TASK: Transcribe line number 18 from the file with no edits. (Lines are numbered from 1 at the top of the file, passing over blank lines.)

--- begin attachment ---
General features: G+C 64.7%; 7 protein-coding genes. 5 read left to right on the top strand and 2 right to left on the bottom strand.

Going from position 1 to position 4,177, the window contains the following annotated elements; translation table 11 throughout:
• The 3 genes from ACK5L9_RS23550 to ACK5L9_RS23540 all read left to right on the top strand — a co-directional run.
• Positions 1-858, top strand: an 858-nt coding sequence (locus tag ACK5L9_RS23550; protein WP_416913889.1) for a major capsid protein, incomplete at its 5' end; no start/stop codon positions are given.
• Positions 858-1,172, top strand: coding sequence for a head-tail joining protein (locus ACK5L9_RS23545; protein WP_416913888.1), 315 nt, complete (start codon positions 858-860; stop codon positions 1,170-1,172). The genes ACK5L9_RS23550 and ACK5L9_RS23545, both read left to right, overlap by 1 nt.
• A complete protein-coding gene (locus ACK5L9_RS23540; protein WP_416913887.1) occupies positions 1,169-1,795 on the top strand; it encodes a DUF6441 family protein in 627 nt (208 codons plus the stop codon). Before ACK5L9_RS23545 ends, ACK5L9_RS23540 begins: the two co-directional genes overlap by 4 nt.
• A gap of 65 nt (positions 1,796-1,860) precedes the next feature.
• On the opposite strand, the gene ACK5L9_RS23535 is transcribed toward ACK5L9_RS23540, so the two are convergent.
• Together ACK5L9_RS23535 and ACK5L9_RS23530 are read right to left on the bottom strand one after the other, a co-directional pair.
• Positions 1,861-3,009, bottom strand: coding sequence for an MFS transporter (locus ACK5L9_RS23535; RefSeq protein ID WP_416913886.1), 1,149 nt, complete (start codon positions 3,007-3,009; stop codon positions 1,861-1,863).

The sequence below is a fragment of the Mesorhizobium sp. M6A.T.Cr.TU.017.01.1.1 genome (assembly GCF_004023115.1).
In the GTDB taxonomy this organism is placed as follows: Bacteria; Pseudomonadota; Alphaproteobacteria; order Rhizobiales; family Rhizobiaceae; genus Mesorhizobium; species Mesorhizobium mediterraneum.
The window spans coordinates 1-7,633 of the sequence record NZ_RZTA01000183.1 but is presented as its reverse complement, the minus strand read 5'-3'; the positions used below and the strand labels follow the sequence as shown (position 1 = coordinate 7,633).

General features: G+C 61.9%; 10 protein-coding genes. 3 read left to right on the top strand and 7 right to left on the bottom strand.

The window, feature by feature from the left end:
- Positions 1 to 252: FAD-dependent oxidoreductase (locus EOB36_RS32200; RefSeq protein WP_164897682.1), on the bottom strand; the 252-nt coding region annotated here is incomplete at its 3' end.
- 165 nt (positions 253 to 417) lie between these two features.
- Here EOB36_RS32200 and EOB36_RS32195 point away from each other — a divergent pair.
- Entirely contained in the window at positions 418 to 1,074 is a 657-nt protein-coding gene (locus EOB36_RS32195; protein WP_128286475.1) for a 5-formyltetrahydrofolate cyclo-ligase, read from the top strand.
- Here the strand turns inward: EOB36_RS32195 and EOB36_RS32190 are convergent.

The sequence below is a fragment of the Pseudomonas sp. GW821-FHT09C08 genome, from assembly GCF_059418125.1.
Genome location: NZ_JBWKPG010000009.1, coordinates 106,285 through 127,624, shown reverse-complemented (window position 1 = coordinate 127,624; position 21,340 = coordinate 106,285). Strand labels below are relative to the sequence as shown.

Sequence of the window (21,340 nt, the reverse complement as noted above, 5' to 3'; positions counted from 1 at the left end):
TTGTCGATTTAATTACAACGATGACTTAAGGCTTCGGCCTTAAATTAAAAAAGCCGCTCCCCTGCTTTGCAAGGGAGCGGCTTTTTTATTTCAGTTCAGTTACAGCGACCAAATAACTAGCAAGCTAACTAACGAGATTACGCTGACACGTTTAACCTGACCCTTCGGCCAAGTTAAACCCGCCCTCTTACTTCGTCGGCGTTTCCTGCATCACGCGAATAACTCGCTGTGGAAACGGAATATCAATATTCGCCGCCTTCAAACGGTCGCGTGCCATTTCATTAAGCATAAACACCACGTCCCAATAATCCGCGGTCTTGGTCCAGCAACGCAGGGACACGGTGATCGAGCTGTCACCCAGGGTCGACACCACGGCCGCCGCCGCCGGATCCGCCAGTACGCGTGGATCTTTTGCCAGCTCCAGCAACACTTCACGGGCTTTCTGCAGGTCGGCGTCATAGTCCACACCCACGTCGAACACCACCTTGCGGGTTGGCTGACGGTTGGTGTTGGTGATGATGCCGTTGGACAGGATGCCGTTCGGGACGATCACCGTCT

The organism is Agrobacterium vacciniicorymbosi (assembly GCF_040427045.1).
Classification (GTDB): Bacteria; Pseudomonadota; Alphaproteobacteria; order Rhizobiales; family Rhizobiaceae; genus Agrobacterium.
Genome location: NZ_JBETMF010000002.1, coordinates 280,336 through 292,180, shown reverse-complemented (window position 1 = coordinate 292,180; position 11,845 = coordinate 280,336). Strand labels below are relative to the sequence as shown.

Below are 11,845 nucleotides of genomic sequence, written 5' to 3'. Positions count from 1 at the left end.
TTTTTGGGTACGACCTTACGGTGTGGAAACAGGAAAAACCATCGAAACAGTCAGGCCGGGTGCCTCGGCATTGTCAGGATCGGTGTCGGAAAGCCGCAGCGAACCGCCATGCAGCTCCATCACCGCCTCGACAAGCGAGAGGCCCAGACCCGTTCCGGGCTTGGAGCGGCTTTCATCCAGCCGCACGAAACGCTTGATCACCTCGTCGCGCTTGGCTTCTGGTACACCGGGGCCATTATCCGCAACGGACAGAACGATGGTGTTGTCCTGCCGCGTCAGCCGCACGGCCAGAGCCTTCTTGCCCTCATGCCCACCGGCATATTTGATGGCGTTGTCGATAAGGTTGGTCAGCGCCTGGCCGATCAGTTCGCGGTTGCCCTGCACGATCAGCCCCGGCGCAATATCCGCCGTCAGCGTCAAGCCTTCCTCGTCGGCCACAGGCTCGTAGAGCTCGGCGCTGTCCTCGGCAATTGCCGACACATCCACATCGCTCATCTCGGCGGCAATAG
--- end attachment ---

- Here EOB36_RS32200 and EOB36_RS32195 point away from each other — a divergent pair.